Thursday, September 10, 2009


I think we have arrived, almost by chance, at a suitable means by which we can fashion a solution to the question of health care financing. I'm going to propose we tentatively adopt the concept of Individual Health Care Savings Accounts as our starting point. In future posts I'll refer to them as HCA's.

This is important, and reflects on the nature and purpose of our blog altogether.

As you know, health care reform is turning into something of a Mexican stand-off, both in Congress and the public. I won't ask you to agree with this Steve, but I like to think Republicans in Congress are cynically manipulating this issue as a matter of pure politics. They lost handily in the last election and have been looking for a way to redefine themselves as the party of fiscal responsibility and traditional values. Cynthia Tucker, who I never considered an intellectual heavyweight, this time nailed it:

"...Take those recent polls showing that the public has suddenly grown very concerned about ballooning deficits. Last month, Quinnipiac University released a poll in which respondents said — overwhelmingly — that they are more worried about the deficit than they are about fixing the health care system... Another factor is household debt, which, for many voters, can seem to mirror national debt woes. Americans understand their own personal circumstances, which often include high mortgage interest payments, staggering credit card debt and shrinking savings. Their personal budgets serve as a reminder of what can happen when an individual or a government takes on too much debt... " (my emphasis)

So, massive new government programs, like TARP, the Stimulus Plan and now Health Care Reform are being framed as wildly irresponsible, particularly during this time of recession and a shrinking economy - and this is a criticism which appears to be gaining traction. Whether you agree with this criticism or not (I suppose you do), its hard to argue that Republicans have any political motivation to negotiate in good faith. Tellingly, although Republicans mostly agree that reform is necessary, they haven't come up with any kind of detailed alternative whatsoever - other than the standard, vague platitudes.

Now I'm sure you have a higher opinion of Republicans than I do. But regardless, reform has become a political football, and both sides are now apparently calculating the effect of the issue on the next election - as opposed to whatever benefit or harm it will result in for the American public. Which brings us to you and me.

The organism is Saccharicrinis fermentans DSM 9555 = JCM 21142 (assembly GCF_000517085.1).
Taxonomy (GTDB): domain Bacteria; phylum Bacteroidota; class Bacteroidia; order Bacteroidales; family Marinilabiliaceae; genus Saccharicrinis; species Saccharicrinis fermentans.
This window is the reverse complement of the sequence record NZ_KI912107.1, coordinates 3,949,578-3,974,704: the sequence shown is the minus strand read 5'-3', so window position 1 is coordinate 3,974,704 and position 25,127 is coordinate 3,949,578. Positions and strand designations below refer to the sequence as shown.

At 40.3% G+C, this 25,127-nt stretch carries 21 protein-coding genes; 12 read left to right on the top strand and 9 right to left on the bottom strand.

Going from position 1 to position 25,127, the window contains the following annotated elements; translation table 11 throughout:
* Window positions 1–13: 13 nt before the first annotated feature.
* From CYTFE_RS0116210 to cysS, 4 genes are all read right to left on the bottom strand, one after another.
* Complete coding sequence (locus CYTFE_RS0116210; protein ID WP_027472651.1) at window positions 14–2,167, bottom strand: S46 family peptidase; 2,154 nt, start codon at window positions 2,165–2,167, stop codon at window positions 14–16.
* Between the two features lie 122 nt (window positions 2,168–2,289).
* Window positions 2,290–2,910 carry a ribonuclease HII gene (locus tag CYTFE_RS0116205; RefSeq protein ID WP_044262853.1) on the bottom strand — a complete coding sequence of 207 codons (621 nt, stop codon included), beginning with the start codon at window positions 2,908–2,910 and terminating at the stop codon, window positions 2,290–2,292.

If we ever do arrive at a finished plan (I think we will), both of us are going to have to accept ideological compromises. I sincerely believe you are capable of that - and, despite my frequent ravings - I think you know I am too. That's the cool thing. And, HCA's are the perfect vehicle to begin sorting those compromises out. If properly constructed, they would have a mechanism which allows for consumer choice, which you favor, and universal access to a basic level of government sponsored health care, which I favor.

I think you already planted the seeds of compromise in your first post (7/28), where you said:

"A. The primary objective is to provide Health CARE (not “insurance”) to those who legitimately 'need' care, but are unable to pay for it for whatever reason.

B. Private (personally controlled) insurance programs must remain viable and available.

C. Any Government action must be designed to provide actual SERVICES, not simply payment or other types of funding transfers....

and then:

"I propose we start by expanding the existing VA program, which is absorbed into a new, comprehensive service-providing system."

I believe later on you asked why I hadn't responded to these basic ideas. Well, I thought they were excellent - but as usual, I am always getting caught up in all the crap flying around outside LRA&H and probably spent too much of our time blogging on that. Oh well. Give a Lib a break here, after all, we're the ones who turned tree hugging into an art form. This comment in your last post dovetails nicely into those earlier points:

"Likewise, we must directly and carefully address the SUPPLY side of the equation, not just the DEMAND side. "The demand for a free good or service is infinite." (That horse should be dead by now, but as long as it moves, I'll keep shooting at it.) If we don't address the staffing requirements for providing services, we will FAIL. Having the government HIRE and encourage the creation of *new* trained staff is critical. Simply working out an alternative payment plan is ineffective in the long run."

Next I'm going to start crunching some numbers. Be advised that I don't ever agree with everything you say. As a matter of fact, some of the things you accept as given actually horrify me. However I'm going to use as a starting point the bizarre idea that health care reform can be managed without one single cent of additional tax. Not only that, but it will also put a great deal of money currently spent in the private sector, back in our pockets. Imagine that!


P.S.: Sorry for the length of this post - since it really doesn't advance our agenda with any new stuff. But this is the first time we have agreed on a contentious issue and I don't feel creepy about it. Peace...

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